So it seems to me there's more here than the fascination with gear. Entering the audiophiliacs world is like visiting Santa Fe, New Mexico, and listening to the talk of "healing crystal clusters," "selenite for sealing aura from energy leaks," "aura photographers," "crystals having a lovely energy," and so on.

    Bruce

    Leave a comment:


  • EricW
    replied
    Equipment vs. Music and the 'tweakoid'

    I'm congenitally wary of absolutes, but on the whole I think that the hallmark of the "audiophile" is that he or she (oh, who am I kidding, he) is more in love with the equipment than the music, and the whole fascination with "tweaks" is part of this. Whether it's audio, cycling, cars, golf (I have spent many enjoyable hours with a friend putting together clubs to the most exacting specifications, though I can't say it improved my actual golf game much), photography, etc. people (mostly male) are fascinated by the gear.

    And that's fine, up to a point. The problem, as Alan has pointed out, is that there's probably a much larger group who would like quality music reproduction, and would be willing and able to pay for it, but are scared away by the obsessive, cultish, tweakoid fantasy world that too many audiophiles (not all, though) seem to inhabit.

    I almost think it calls for a new name and a new form of marketing to signal the difference.

    Leave a comment:


  • Macjager
    replied
    Getting edumacated in nuw werds

    eventually, I find the most interesting part on most audio sites to be the word association threads. Very little in opinion on audio, just some fun with words...more educational frankly...glad that here there is no word association thread...:-)


    cheers

    george

    Leave a comment:


  • Guest's Avatar
    Guest replied
    Audiophilia is The Grim Reaper

    Originally posted by Reinhard View Post
    Hm,

    in all hifi forums all over the world you will find thousands of threads about "hifi myths", "idiots" who hear differences between loudspeaker cables etc. Thousands of "experts" try to prove what you are able to hear and what you cannot (in their opinion). When I read one of those forum threads, the word intolerance comes to my mind.
    To me, more interesting than the discussion about hifi myths is question why it is so important for some people to bash others. Alan probably would say: listen to the music and relax. Mocking about other people always is said to be a sign for little self-consciousness, just ask a psychologist about this. Live and let live. ;-)

    Just my 2 cents...
    In my opinion, Alan et. al. have actually been amazingly tolerant of this goofiness. They are not "bashing others," but rather trying -- in a variety of ways, including sometimes sarcasm, when nothing else has any effect -- to bring some semblance of common sense, based in the facts of science and engineering, to the audiophile world. This is valuable (and frustrating) work on their part, for this unscientific audiophilia nonsense is killing the business of serious audio.

    Bruce

    Leave a comment:


  • Guest's Avatar
    Guest replied
    Good engineering?

    Dear Mr. Reinhard,
    thank you for yor opinion on my winner proposal. Just before I read your post I was reading this:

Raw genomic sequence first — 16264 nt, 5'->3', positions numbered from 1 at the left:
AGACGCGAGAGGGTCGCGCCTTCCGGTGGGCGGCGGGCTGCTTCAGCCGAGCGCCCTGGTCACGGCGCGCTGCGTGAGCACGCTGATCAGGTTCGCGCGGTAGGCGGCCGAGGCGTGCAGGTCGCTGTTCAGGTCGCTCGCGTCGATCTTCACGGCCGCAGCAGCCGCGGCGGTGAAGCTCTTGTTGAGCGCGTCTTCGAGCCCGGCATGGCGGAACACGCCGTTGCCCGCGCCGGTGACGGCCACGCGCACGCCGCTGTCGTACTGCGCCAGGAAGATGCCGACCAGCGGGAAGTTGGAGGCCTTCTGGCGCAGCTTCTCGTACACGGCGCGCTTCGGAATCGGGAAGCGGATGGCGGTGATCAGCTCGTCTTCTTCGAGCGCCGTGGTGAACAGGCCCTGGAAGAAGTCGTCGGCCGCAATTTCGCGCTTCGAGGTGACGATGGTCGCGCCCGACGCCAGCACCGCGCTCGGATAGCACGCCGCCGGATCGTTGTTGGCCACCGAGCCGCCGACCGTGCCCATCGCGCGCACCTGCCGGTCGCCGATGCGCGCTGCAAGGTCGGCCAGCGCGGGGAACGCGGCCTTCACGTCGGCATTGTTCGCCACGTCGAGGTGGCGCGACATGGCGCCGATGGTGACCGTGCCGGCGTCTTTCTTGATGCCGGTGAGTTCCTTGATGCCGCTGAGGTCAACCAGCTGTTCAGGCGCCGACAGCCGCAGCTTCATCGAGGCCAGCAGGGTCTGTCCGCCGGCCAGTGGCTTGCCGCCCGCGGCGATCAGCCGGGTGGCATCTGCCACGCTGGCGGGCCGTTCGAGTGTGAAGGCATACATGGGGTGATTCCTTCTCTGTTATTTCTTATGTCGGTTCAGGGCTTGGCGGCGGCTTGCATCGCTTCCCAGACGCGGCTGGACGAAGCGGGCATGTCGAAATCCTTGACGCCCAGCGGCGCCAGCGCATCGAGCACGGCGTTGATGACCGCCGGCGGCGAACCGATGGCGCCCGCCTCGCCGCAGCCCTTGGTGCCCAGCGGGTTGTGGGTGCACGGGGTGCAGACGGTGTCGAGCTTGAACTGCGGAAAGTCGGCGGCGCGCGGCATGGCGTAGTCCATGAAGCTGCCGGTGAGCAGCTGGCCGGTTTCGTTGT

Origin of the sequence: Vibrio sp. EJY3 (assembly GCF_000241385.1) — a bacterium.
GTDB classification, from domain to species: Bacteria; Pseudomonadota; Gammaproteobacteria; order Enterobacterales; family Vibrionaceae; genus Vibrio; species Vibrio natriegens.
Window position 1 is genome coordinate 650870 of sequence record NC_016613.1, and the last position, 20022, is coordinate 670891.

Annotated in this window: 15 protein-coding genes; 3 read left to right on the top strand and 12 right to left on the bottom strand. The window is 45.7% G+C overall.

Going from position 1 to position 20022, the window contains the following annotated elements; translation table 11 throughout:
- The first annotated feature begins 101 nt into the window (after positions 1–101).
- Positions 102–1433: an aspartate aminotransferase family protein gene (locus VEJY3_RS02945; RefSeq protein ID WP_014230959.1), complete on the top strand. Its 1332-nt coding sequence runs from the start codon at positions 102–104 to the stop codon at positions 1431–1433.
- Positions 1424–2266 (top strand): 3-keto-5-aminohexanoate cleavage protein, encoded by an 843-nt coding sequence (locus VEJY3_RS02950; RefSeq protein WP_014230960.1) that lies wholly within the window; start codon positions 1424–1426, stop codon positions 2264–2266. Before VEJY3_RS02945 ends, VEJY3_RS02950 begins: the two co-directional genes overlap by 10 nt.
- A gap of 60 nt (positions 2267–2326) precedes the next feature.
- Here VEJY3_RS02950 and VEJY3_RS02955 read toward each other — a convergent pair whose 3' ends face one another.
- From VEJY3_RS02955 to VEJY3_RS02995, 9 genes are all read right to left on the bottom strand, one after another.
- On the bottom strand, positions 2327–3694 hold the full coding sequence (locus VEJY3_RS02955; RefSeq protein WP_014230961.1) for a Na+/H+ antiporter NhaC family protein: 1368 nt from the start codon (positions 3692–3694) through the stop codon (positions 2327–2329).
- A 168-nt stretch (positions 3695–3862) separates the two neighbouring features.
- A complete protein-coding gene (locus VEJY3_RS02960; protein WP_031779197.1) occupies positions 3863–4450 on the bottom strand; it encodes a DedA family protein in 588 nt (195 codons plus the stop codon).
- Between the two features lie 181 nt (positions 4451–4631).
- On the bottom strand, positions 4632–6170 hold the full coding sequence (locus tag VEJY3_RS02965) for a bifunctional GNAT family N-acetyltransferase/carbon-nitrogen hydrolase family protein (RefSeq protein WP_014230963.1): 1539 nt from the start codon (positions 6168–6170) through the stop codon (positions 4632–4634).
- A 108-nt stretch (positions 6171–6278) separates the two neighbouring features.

http://www.harbeth.co.uk/usergroup/s...od-engineering........

    Leave a comment:


  • Reinhard
    replied
    HiFi myths and live and let live?

    Hm,

    in all hifi forums all over the world you will find thousands of threads about "hifi myths", "idiots" who hear differences between loudspeaker cables etc. Thousands of "experts" try to prove what you are able to hear and what you cannot (in their opinion). When I read one of those forum threads, the word intolerance comes to my mind.

    To me, more interesting than the discussion about hifi myths is question why it is so important for some people to bash others. Alan probably would say: listen to the music and relax. Mocking about other people always is said to be a sign for little self-consciousness, just ask a psychologist about this. Live and let live. ;-)

    Just my 2 cents...

    Leave a comment:


  • Guest's Avatar
    Guest replied
    More like a trumpet ...

    I think this is unbeatable #1!

    http://www.highendnovum.de/index.php...mid=61&lang=en

    P.S. there is also a Premium version of the PMR© (Passiver-Multivokal-Resonator)

    {Moderator's comment: we're not quite sure what this product does or how it works, but we strongly endorse prospective customers discovering for themselves.}

    Leave a comment:


  • Guest's Avatar
    Guest replied
    Beranek's syndrome alive and well in the tropics

    A friend modified an amplifier and was very happy with the results. After his success with his first amp he bought a similar amplifier to modify it as well but only to find out the amplifier in its original unmodified condition sounded way better than his modified amp. He gave up the idea of modifying after that. He was without a reference when he altered the original amplifier and let his heart to rule over his head or in this case his ears.

    Another person built his own 3 way speakers with one set of extra tweeters at the rear of the speakers that was rated by the local audiophile community to be better than most famous brands. The only thing I cant explain about his system was why the phase test merely moved the image from centre to the back not the usual in focus and with no apparent direction with out phase. An obvious fault but probably suffering from Beranek's syndrome.

    ST

    Leave a comment:


  • HUG-1
    replied
    Beranek's Law of speaker design

    From one of the founding fathers of acoustic science ...

    "It has been remarked that if one selects his own components, builds his own enclosure, and is convinced he has made a wise choice of design, then his own loudspeaker sounds better to him than does anyone else's loudspeaker. In this case, the frequency response of the loudspeaker seems to play only a minor part in forming a person's opinion.

    L.L. Beranek, Acoustics (McGraw-Hill, New York, 1954), p.208"

    Possibly true of ones own hifi system compared with ones friends?

    Leave a comment:


  • EricW
    replied
    Is junk science junk?

    I'm not crazy about the term "junk science". In practice, it seems to end up meaning "anything I disagree with and feel strongly about" so it's simply a term of abuse. Deserved in some cases maybe, but not in others, so it becomes mere use of an epithet doesn't advance anyone's understanding of anything very much.

    For example, some say climate change/global warming is "junk science" even though many apparently reputable scientists seem to consider it a real phenomenon. Unless you're a scientist yourself, your position on the issue is more likely to be determined by other ideological and social factors, and not by an impartial review of the scientific literature.

    It's never a bad idea to stick to what you know.

    Leave a comment: